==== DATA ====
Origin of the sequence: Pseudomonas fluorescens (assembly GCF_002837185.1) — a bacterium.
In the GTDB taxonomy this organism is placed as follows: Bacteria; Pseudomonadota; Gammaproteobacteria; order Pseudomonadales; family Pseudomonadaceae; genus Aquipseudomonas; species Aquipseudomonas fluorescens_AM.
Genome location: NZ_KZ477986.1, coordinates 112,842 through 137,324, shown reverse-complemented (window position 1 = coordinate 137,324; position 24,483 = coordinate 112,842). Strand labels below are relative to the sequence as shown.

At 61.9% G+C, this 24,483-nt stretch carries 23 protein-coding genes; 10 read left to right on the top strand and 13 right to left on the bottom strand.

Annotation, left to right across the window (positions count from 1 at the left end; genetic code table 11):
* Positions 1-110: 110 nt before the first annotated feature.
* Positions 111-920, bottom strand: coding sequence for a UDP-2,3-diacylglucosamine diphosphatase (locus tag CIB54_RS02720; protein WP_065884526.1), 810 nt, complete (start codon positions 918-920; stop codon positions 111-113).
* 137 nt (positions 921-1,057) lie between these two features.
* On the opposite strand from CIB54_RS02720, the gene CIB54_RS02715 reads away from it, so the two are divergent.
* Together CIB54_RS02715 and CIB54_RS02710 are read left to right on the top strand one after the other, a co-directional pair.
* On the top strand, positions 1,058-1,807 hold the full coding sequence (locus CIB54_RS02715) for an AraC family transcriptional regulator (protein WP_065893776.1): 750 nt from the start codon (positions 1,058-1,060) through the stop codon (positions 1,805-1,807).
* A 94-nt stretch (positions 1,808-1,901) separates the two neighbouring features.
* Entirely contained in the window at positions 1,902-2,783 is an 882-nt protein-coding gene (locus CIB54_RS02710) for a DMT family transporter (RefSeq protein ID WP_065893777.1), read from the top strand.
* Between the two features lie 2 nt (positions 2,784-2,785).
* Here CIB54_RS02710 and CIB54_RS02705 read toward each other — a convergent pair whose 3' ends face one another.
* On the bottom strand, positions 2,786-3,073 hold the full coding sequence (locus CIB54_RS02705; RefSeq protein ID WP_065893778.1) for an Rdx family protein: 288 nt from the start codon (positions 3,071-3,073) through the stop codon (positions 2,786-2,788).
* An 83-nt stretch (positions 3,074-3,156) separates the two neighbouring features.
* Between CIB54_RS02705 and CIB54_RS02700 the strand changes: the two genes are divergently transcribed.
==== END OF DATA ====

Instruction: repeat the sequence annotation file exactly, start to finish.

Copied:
Origin of the sequence: Pseudomonas fluorescens (assembly GCF_002837185.1) — a bacterium.
In the GTDB taxonomy this organism is placed as follows: Bacteria; Pseudomonadota; Gammaproteobacteria; order Pseudomonadales; family Pseudomonadaceae; genus Aquipseudomonas; species Aquipseudomonas fluorescens_AM.
Genome location: NZ_KZ477986.1, coordinates 112,842 through 137,324, shown reverse-complemented (window position 1 = coordinate 137,324; position 24,483 = coordinate 112,842). Strand labels below are relative to the sequence as shown.

At 61.9% G+C, this 24,483-nt stretch carries 23 protein-coding genes; 10 read left to right on the top strand and 13 right to left on the bottom strand.

Annotation, left to right across the window (positions count from 1 at the left end; genetic code table 11):
* Positions 1-110: 110 nt before the first annotated feature.
* Positions 111-920, bottom strand: coding sequence for a UDP-2,3-diacylglucosamine diphosphatase (locus tag CIB54_RS02720; protein WP_065884526.1), 810 nt, complete (start codon positions 918-920; stop codon positions 111-113).
* 137 nt (positions 921-1,057) lie between these two features.
* On the opposite strand from CIB54_RS02720, the gene CIB54_RS02715 reads away from it, so the two are divergent.
* Together CIB54_RS02715 and CIB54_RS02710 are read left to right on the top strand one after the other, a co-directional pair.
* On the top strand, positions 1,058-1,807 hold the full coding sequence (locus CIB54_RS02715) for an AraC family transcriptional regulator (protein WP_065893776.1): 750 nt from the start codon (positions 1,058-1,060) through the stop codon (positions 1,805-1,807).
* A 94-nt stretch (positions 1,808-1,901) separates the two neighbouring features.
* Entirely contained in the window at positions 1,902-2,783 is an 882-nt protein-coding gene (locus CIB54_RS02710) for a DMT family transporter (RefSeq protein ID WP_065893777.1), read from the top strand.
* Between the two features lie 2 nt (positions 2,784-2,785).
* Here CIB54_RS02710 and CIB54_RS02705 read toward each other — a convergent pair whose 3' ends face one another.
* On the bottom strand, positions 2,786-3,073 hold the full coding sequence (locus CIB54_RS02705; RefSeq protein ID WP_065893778.1) for an Rdx family protein: 288 nt from the start codon (positions 3,071-3,073) through the stop codon (positions 2,786-2,788).
* An 83-nt stretch (positions 3,074-3,156) separates the two neighbouring features.
* Between CIB54_RS02705 and CIB54_RS02700 the strand changes: the two genes are divergently transcribed.